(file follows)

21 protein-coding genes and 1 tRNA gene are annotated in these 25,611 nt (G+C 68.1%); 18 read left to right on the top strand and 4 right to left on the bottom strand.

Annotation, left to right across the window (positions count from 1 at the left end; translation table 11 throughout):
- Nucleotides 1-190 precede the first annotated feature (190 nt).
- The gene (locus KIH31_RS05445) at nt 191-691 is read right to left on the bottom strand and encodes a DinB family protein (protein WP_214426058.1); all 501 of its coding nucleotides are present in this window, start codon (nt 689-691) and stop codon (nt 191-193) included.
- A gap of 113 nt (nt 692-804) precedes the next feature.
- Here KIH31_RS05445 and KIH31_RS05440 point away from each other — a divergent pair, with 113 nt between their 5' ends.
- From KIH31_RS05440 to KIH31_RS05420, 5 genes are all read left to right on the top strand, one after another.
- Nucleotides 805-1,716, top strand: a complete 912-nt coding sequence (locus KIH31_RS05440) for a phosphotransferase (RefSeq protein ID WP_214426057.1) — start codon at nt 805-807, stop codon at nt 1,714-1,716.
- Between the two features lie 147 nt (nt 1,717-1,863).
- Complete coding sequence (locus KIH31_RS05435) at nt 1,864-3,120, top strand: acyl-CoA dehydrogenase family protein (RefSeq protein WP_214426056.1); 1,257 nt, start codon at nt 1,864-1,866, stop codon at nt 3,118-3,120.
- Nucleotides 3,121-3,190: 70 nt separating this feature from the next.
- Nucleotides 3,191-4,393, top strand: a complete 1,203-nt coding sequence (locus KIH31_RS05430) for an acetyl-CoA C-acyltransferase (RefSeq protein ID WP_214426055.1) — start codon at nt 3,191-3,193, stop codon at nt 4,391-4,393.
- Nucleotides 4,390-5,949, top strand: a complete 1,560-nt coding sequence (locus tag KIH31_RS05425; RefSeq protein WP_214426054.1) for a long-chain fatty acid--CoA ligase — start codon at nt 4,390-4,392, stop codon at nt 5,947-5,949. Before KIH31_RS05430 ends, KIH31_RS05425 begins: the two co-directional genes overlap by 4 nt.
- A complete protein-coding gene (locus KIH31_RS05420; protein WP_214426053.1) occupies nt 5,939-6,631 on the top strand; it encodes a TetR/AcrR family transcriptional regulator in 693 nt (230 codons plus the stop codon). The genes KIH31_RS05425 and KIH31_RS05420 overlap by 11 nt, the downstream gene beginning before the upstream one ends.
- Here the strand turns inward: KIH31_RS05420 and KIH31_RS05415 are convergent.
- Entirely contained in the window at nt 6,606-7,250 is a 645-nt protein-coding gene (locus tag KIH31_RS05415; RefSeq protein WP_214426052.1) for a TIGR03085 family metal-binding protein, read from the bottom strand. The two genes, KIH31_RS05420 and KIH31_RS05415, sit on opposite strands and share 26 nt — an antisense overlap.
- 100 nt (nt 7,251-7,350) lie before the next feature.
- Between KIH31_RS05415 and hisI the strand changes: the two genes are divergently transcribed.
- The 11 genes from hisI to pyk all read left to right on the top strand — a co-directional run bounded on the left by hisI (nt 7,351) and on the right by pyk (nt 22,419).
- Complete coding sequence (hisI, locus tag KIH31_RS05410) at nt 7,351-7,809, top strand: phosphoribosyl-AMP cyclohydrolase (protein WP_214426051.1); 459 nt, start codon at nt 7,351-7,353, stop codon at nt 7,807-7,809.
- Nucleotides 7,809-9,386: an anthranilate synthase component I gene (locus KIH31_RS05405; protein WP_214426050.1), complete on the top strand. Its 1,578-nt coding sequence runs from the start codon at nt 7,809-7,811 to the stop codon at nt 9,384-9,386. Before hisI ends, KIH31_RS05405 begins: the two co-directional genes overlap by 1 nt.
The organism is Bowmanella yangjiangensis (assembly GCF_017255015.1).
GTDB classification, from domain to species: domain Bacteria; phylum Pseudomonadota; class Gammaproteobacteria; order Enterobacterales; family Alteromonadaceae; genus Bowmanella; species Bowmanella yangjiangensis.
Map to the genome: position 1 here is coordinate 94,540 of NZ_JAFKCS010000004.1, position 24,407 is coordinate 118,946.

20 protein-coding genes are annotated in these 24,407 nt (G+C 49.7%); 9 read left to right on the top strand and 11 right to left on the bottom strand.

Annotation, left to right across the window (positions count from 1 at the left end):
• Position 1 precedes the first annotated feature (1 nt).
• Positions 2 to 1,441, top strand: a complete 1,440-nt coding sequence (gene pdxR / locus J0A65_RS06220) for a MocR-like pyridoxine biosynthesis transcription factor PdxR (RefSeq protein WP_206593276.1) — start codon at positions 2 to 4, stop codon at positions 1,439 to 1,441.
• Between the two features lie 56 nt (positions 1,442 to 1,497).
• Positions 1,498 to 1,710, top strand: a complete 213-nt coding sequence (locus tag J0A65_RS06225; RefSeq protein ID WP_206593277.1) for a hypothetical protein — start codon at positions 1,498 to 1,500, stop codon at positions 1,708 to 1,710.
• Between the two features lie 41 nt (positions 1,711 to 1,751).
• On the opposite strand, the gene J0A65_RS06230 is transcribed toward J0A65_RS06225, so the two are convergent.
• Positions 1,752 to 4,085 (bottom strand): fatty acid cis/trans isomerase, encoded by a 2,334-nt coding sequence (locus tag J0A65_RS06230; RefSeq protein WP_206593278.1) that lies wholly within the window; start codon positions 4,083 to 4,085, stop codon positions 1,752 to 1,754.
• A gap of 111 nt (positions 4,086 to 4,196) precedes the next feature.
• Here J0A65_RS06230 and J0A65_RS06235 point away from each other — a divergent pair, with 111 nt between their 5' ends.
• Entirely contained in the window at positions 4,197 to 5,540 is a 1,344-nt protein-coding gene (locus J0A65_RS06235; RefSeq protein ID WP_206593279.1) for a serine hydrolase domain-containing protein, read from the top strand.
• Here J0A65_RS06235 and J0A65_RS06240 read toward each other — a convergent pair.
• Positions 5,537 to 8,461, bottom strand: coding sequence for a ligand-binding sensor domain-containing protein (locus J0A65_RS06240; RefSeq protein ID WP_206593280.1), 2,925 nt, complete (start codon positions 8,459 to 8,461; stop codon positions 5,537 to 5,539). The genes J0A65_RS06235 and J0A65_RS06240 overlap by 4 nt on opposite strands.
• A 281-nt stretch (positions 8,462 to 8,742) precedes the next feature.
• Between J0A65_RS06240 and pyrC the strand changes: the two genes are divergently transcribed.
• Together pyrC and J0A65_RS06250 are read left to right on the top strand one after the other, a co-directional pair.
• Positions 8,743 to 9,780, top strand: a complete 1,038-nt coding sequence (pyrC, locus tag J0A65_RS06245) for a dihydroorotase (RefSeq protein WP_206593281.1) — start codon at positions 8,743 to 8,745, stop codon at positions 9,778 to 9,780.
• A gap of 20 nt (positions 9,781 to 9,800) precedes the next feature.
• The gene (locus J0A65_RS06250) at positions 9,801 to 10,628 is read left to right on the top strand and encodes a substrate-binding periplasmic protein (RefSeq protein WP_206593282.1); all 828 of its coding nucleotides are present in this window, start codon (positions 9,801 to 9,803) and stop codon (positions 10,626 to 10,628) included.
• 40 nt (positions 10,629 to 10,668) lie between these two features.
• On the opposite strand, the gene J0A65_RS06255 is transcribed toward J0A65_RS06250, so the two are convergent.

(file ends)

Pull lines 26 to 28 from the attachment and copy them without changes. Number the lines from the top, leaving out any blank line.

Annotation, left to right across the window (positions count from 1 at the left end):
• Position 1 precedes the first annotated feature (1 nt).
• Positions 2 to 1,441, top strand: a complete 1,440-nt coding sequence (gene pdxR / locus J0A65_RS06220) for a MocR-like pyridoxine biosynthesis transcription factor PdxR (RefSeq protein WP_206593276.1) — start codon at positions 2 to 4, stop codon at positions 1,439 to 1,441.